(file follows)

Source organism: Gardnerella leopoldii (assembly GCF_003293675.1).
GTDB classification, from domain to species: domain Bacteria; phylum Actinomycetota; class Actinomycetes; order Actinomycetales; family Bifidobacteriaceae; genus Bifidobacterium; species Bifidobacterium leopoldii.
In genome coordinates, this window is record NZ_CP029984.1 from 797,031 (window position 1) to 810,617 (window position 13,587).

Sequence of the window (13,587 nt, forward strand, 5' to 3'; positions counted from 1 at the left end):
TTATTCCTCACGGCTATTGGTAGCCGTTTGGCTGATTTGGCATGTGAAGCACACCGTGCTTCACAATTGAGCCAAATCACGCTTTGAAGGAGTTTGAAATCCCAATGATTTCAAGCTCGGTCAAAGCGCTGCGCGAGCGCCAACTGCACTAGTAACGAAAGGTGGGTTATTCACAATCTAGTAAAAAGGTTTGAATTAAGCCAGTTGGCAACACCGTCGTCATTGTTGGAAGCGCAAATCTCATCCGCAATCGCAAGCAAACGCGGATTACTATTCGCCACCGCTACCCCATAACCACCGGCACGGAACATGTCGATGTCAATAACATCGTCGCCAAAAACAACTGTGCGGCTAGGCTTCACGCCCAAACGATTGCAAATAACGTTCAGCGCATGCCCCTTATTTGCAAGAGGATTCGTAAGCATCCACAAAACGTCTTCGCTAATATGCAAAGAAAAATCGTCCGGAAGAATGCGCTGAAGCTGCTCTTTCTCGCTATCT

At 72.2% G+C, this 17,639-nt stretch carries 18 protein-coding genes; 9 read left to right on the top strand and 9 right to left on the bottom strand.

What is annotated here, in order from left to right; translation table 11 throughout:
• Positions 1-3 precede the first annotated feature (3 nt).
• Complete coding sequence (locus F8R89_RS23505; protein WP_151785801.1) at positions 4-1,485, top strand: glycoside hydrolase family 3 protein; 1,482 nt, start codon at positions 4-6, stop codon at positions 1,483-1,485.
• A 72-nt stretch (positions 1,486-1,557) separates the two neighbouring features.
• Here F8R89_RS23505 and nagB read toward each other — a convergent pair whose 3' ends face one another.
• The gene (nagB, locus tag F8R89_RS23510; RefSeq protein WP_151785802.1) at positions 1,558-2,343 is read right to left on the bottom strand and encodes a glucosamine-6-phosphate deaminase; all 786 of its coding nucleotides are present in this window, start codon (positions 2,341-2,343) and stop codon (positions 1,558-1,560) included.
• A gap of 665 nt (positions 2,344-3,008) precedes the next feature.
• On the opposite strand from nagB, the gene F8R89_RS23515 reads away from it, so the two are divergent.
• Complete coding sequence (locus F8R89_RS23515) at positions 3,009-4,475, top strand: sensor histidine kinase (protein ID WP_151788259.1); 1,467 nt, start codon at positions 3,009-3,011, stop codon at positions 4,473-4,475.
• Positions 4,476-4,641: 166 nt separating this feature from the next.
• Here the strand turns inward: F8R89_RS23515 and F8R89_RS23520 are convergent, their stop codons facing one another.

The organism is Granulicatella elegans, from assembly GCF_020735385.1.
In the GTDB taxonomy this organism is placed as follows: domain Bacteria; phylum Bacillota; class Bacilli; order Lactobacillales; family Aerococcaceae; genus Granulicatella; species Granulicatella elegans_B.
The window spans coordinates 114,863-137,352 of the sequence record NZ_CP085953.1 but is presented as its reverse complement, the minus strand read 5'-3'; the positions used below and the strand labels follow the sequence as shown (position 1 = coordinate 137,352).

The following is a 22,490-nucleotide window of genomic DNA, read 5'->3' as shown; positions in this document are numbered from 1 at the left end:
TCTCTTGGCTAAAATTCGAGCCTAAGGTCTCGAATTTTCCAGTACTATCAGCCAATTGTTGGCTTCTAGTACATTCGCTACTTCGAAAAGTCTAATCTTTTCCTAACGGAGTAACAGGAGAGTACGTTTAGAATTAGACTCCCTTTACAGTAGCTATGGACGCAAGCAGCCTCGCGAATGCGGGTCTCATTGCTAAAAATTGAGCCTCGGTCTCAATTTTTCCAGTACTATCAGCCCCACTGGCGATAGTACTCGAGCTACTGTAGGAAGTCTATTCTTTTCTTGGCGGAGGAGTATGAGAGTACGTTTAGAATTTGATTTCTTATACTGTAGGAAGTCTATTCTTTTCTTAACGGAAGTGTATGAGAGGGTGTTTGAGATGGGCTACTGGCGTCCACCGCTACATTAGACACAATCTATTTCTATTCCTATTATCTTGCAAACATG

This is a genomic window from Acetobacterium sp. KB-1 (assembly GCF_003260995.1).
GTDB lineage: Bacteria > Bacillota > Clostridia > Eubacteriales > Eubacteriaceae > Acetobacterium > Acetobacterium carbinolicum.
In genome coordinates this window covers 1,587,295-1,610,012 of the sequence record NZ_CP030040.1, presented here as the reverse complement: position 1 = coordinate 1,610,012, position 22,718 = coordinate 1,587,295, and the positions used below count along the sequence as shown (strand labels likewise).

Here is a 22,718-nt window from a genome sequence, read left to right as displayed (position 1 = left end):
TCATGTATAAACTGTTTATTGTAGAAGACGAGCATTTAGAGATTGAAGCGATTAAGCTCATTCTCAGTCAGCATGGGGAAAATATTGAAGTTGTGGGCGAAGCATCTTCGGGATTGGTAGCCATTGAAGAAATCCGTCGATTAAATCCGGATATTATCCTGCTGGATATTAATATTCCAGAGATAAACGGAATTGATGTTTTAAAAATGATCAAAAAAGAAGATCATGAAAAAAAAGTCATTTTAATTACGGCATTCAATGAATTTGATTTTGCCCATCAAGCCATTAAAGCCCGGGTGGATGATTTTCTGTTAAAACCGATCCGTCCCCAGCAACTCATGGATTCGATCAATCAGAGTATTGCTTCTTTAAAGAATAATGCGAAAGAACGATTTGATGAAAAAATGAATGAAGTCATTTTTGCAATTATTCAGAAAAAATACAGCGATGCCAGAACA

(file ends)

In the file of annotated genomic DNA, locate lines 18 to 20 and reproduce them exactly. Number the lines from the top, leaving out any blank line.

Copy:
The organism is Granulicatella elegans, from assembly GCF_020735385.1.
In the GTDB taxonomy this organism is placed as follows: domain Bacteria; phylum Bacillota; class Bacilli; order Lactobacillales; family Aerococcaceae; genus Granulicatella; species Granulicatella elegans_B.
The window spans coordinates 114,863-137,352 of the sequence record NZ_CP085953.1 but is presented as its reverse complement, the minus strand read 5'-3'; the positions used below and the strand labels follow the sequence as shown (position 1 = coordinate 137,352).